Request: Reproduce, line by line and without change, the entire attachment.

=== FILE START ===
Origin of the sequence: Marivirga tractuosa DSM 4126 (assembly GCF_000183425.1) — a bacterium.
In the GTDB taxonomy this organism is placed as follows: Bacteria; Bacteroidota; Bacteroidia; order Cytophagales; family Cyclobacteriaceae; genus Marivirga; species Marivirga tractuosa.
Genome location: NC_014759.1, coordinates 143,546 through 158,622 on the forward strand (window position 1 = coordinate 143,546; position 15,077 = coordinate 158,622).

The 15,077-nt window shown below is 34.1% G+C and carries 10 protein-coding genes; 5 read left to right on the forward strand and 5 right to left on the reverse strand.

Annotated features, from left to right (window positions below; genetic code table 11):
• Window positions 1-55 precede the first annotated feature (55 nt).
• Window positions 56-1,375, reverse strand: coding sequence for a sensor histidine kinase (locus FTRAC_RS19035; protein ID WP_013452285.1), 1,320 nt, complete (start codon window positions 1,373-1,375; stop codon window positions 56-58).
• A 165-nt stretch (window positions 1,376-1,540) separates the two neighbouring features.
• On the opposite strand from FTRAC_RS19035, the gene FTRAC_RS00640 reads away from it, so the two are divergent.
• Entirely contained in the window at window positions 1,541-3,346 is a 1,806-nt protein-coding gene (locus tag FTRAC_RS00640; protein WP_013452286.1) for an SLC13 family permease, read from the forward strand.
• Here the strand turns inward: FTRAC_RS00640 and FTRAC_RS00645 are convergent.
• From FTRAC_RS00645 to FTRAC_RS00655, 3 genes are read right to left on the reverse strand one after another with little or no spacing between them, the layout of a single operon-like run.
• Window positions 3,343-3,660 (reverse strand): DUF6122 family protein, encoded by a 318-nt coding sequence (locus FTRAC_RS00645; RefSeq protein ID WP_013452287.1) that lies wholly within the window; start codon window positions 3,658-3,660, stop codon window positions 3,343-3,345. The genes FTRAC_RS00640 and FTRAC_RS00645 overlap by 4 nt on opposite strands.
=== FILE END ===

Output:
Origin of the sequence: Marivirga tractuosa DSM 4126 (assembly GCF_000183425.1) — a bacterium.
In the GTDB taxonomy this organism is placed as follows: Bacteria; Bacteroidota; Bacteroidia; order Cytophagales; family Cyclobacteriaceae; genus Marivirga; species Marivirga tractuosa.
Genome location: NC_014759.1, coordinates 143,546 through 158,622 on the forward strand (window position 1 = coordinate 143,546; position 15,077 = coordinate 158,622).

The 15,077-nt window shown below is 34.1% G+C and carries 10 protein-coding genes; 5 read left to right on the forward strand and 5 right to left on the reverse strand.

Annotated features, from left to right (window positions below; genetic code table 11):
• Window positions 1-55 precede the first annotated feature (55 nt).
• Window positions 56-1,375, reverse strand: coding sequence for a sensor histidine kinase (locus FTRAC_RS19035; protein ID WP_013452285.1), 1,320 nt, complete (start codon window positions 1,373-1,375; stop codon window positions 56-58).
• A 165-nt stretch (window positions 1,376-1,540) separates the two neighbouring features.
• On the opposite strand from FTRAC_RS19035, the gene FTRAC_RS00640 reads away from it, so the two are divergent.
• Entirely contained in the window at window positions 1,541-3,346 is a 1,806-nt protein-coding gene (locus tag FTRAC_RS00640; protein WP_013452286.1) for an SLC13 family permease, read from the forward strand.
• Here the strand turns inward: FTRAC_RS00640 and FTRAC_RS00645 are convergent.
• From FTRAC_RS00645 to FTRAC_RS00655, 3 genes are read right to left on the reverse strand one after another with little or no spacing between them, the layout of a single operon-like run.
• Window positions 3,343-3,660 (reverse strand): DUF6122 family protein, encoded by a 318-nt coding sequence (locus FTRAC_RS00645; RefSeq protein ID WP_013452287.1) that lies wholly within the window; start codon window positions 3,658-3,660, stop codon window positions 3,343-3,345. The genes FTRAC_RS00640 and FTRAC_RS00645 overlap by 4 nt on opposite strands.